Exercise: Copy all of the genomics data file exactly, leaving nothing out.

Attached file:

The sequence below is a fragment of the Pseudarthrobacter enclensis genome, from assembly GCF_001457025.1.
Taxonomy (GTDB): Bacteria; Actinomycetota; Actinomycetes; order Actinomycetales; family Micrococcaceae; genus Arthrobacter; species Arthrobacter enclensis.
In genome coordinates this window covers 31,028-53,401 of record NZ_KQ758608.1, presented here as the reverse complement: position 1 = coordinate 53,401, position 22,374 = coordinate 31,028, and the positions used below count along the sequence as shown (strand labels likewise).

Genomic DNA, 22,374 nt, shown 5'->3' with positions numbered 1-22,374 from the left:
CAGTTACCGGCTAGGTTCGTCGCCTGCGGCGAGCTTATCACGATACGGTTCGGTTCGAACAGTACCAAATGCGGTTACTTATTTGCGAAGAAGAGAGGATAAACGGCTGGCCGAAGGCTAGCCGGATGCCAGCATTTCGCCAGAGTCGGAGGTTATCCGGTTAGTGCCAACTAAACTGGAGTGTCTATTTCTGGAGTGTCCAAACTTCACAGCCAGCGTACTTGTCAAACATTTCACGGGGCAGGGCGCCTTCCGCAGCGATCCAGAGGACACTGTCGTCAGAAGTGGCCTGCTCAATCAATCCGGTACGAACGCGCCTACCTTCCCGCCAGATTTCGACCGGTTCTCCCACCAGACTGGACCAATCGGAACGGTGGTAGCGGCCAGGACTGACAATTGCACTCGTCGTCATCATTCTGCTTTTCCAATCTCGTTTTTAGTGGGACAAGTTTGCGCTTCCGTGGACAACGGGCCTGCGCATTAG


The sequence below is a fragment of the Pseudarthrobacter enclensis genome, from assembly GCF_001457025.1.
Taxonomy (GTDB): Bacteria; Actinomycetota; Actinomycetes; order Actinomycetales; family Micrococcaceae; genus Arthrobacter; species Arthrobacter enclensis.
In genome coordinates this window covers 31,028-53,401 of record NZ_KQ758608.1, presented here as the reverse complement: position 1 = coordinate 53,401, position 22,374 = coordinate 31,028, and the positions used below count along the sequence as shown (strand labels likewise).

Genomic DNA, 22,374 nt, shown 5'->3' with positions numbered 1-22,374 from the left:
CAGTTACCGGCTAGGTTCGTCGCCTGCGGCGAGCTTATCACGATACGGTTCGGTTCGAACAGTACCAAATGCGGTTACTTATTTGCGAAGAAGAGAGGATAAACGGCTGGCCGAAGGCTAGCCGGATGCCAGCATTTCGCCAGAGTCGGAGGTTATCCGGTTAGTGCCAACTAAACTGGAGTGTCTATTTCTGGAGTGTCCAAACTTCACAGCCAGCGTACTTGTCAAACATTTCACGGGGCAGGGCGCCTTCCGCAGCGATCCAGAGGACACTGTCGTCAGAAGTGGCCTGCTCAATCAATCCGGTACGAACGCGCCTACCTTCCCGCCAGATTTCGACCGGTTCTCCCACCAGACTGGACCAATCGGAACGGTGGTAGCGGCCAGGACTGACAATTGCACTCGTCGTCATCATTCTGCTTTTCCAATCTCGTTTTTAGTGGGACAAGTTTGCGCTTCCGTGGACAACGGGCCTGCGCATTAG